Australian corporations’ reporting on climate change has gained significant traction in the last decade. For listed entities in particular, it is becoming an increasingly integral part of complying with the obligation to disclose risks to investors under Section 299A of the Corporations Act 2001 (Cth).
Focus is now turning to another aspect of Environmental, Social and Governance (ESG) reporting, referred to as ‘biodiversity loss risk’ or ‘natural capital’.
What is biodiversity loss risk and why is it relevant?
The objective of biodiversity loss risk disclosure is to financially account for biodiversity-related impacts or dependencies of businesses. To date, these factors have not formed part of the valuation of a business over either the long, medium or short term.
Climate change is now generally considered a risk that requires board-level strategic attention. The loss of species and ecosystem collapse not only contribute to rising global temperatures but of themselves, form a very real material exposure for businesses in the same way as climate change. The risks are systemic, transitional, legal and physical.
Biodiversity encompasses all species and the ecosystems that support them. Business functions rely on stable species numbers and ecosystems for production processes, waste management, and water, soil and air quality. Stability is undermined by deforestation, desertification, erosion, extinction of species, pests and pollution. Take insects, for example, their survival is crucial to many agricultural processes.
While appearing to be unrelated, the COVID-19 global pandemic is probably the most recent example of biodiversity loss risks impacting business. The loss of habitat has allowed viruses to move from nature to humans which has impacted the financial sector severely.
Sir Robert Watson, Chair of the Intergovernmental Science-Policy Platform on Biodiversity and Ecosystem Services (IPBES), puts biodiversity loss in context:
“Biodiversity and nature’s contributions to people sound, to many people, academic and far removed from our daily lives … Nothing could be further from the truth – they are the bedrock of our food, clean water and energy. Humans rely on biodiversity in fundamental ways, from pollinating crops to curing diseases. Biodiversity loss has also come to threaten the foundation of our economy: one attempt to put a monetary value on goods and services provided by ecosystems estimates the worth of biodiversity at US$33 trillion per year – close to the GDP of the United States and China combined.”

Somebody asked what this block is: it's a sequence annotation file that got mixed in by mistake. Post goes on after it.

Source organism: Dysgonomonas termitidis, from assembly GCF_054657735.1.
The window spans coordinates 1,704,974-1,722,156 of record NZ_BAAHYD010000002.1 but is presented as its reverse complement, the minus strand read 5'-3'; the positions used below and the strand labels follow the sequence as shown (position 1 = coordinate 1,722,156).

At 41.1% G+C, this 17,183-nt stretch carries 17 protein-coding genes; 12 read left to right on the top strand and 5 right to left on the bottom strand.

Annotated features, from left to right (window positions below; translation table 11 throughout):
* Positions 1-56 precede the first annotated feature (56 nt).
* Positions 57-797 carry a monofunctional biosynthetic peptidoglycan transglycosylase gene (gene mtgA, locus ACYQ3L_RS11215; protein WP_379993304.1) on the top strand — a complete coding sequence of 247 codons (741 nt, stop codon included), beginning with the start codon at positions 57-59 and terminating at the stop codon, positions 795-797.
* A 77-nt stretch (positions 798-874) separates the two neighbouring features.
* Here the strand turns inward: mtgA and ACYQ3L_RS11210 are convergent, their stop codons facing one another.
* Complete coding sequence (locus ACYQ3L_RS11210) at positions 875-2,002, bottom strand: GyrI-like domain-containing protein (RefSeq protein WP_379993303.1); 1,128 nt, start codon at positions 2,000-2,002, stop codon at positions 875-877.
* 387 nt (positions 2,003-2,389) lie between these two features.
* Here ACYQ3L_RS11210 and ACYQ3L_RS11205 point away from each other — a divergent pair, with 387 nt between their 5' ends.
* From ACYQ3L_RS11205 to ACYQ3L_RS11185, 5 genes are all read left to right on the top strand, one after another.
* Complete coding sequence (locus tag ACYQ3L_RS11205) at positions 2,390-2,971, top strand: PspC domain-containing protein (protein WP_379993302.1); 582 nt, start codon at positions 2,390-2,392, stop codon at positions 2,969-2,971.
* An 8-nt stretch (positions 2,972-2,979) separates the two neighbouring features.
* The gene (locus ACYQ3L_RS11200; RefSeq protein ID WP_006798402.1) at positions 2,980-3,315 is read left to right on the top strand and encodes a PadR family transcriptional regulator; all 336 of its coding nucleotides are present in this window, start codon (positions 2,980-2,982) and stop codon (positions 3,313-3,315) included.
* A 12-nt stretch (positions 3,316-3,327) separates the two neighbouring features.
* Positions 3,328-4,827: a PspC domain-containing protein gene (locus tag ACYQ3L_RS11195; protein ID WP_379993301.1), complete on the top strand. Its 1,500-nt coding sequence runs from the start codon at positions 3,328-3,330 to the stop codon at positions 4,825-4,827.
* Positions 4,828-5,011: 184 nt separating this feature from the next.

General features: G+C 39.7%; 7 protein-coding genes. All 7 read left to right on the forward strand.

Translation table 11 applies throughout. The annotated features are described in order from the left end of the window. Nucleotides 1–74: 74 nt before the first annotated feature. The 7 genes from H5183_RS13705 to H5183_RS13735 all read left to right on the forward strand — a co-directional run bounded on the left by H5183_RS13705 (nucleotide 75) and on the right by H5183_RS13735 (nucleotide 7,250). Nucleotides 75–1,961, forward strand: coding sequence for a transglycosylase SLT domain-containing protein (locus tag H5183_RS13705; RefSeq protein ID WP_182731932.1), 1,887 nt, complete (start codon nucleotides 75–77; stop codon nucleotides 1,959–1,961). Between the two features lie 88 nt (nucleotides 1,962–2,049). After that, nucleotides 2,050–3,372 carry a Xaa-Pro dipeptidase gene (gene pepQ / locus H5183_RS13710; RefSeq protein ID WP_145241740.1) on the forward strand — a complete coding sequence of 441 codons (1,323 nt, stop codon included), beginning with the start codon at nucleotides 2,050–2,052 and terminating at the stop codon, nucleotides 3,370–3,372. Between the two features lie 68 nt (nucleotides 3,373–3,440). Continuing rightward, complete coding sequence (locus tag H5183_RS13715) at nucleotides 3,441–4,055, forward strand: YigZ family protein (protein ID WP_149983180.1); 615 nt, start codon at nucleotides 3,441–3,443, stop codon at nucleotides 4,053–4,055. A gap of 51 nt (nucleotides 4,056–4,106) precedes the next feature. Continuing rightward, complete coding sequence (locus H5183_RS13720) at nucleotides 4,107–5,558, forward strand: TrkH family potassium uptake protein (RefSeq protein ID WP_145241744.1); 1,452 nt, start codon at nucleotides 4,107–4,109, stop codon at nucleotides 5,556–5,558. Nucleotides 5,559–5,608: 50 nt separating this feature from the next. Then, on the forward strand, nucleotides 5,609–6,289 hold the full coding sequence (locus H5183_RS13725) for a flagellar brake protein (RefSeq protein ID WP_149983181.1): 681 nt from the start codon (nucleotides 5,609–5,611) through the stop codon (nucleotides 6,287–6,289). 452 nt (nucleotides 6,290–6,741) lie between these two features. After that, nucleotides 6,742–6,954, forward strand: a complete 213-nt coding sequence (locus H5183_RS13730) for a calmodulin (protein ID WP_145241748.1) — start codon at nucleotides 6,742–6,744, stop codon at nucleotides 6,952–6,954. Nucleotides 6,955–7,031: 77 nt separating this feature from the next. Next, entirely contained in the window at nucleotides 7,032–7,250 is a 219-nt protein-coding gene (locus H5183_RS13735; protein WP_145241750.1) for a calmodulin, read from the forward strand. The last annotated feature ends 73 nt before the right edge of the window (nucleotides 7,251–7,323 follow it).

Why is biodiversity loss risk likely to filter into Australian corporate reporting?
There are four reasons why biodiversity loss risk reporting is likely to infiltrate Australia’s corporate reporting standards in the next five years:
1. International attention
Awareness of biodiversity loss as a threat to humans and their activities is gaining momentum on an international stage. The UN General Assembly’s 75th Session hosted a Biodiversity Summit in 2020 and acknowledged that biodiversity loss was among the top threats facing humanity.
Further, there is renewed focus on setting new biodiversity targets and achieving them given the wholesale failure to reach any of the 20 Aichi Biodiversity Targets agreed in the 2010 Strategic Plan for Biodiversity.
In October 2021, the UN Biodiversity Conference will take place in Kunming, China (originally proposed to have occurred in October 2020 but delayed due to the COVID-19 pandemic). It is anticipated that a decision will be made on the post 2020 biodiversity framework and targets. Any targets are likely to influence domestic policy in Australia and, as with climate change, inform metrics and targets of corporations themselves.
Giving this issue elevated importance is that the World Economic Forum has listed biodiversity loss as the fifth highest risk by ‘likelihood’ and the fourth highest risk by ‘impact’ in their 2021 Global Risks Report.